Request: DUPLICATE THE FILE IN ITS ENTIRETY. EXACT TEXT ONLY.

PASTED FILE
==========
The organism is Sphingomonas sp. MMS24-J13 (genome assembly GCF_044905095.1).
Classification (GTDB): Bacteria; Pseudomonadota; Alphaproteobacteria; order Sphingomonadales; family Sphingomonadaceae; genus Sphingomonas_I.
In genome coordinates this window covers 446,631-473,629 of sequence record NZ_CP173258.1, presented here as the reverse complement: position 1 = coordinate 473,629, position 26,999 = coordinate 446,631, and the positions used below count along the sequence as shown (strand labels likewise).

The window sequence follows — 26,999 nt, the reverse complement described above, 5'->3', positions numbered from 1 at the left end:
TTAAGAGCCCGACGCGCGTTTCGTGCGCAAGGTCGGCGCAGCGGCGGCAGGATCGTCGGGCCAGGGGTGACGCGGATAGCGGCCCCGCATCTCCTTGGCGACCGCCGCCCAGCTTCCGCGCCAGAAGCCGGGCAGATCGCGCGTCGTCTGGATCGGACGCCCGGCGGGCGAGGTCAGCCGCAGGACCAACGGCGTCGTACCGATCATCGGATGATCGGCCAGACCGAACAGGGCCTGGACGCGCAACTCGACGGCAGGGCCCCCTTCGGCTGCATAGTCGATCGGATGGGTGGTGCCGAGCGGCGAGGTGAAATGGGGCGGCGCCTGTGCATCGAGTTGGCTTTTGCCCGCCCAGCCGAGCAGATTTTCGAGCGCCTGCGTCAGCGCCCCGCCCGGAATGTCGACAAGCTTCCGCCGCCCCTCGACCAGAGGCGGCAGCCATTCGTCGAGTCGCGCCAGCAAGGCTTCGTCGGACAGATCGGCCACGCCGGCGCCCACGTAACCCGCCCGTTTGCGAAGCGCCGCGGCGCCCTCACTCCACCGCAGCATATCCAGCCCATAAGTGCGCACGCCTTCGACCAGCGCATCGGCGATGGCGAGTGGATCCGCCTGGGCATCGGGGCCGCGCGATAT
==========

The organism is Sphingomonas sp. MMS24-J13 (genome assembly GCF_044905095.1).
Classification (GTDB): Bacteria; Pseudomonadota; Alphaproteobacteria; order Sphingomonadales; family Sphingomonadaceae; genus Sphingomonas_I.
In genome coordinates this window covers 446,631-473,629 of sequence record NZ_CP173258.1, presented here as the reverse complement: position 1 = coordinate 473,629, position 26,999 = coordinate 446,631, and the positions used below count along the sequence as shown (strand labels likewise).

The window sequence follows — 26,999 nt, the reverse complement described above, 5'->3', positions numbered from 1 at the left end:
TTAAGAGCCCGACGCGCGTTTCGTGCGCAAGGTCGGCGCAGCGGCGGCAGGATCGTCGGGCCAGGGGTGACGCGGATAGCGGCCCCGCATCTCCTTGGCGACCGCCGCCCAGCTTCCGCGCCAGAAGCCGGGCAGATCGCGCGTCGTCTGGATCGGACGCCCGGCGGGCGAGGTCAGCCGCAGGACCAACGGCGTCGTACCGATCATCGGATGATCGGCCAGACCGAACAGGGCCTGGACGCGCAACTCGACGGCAGGGCCCCCTTCGGCTGCATAGTCGATCGGATGGGTGGTGCCGAGCGGCGAGGTGAAATGGGGCGGCGCCTGTGCATCGAGTTGGCTTTTGCCCGCCCAGCCGAGCAGATTTTCGAGCGCCTGCGTCAGCGCCCCGCCCGGAATGTCGACAAGCTTCCGCCGCCCCTCGACCAGAGGCGGCAGCCATTCGTCGAGTCGCGCCAGCAAGGCTTCGTCGGACAGATCGGCCACGCCGGCGCCCACGTAACCCGCCCGTTTGCGAAGCGCCGCGGCGCCCTCACTCCACCGCAGCATATCCAGCCCATAAGTGCGCACGCCTTCGACCAGCGCATCGGCGATGGCGAGTGGATCCGCCTGGGCATCGGGGCCGCGCGATAT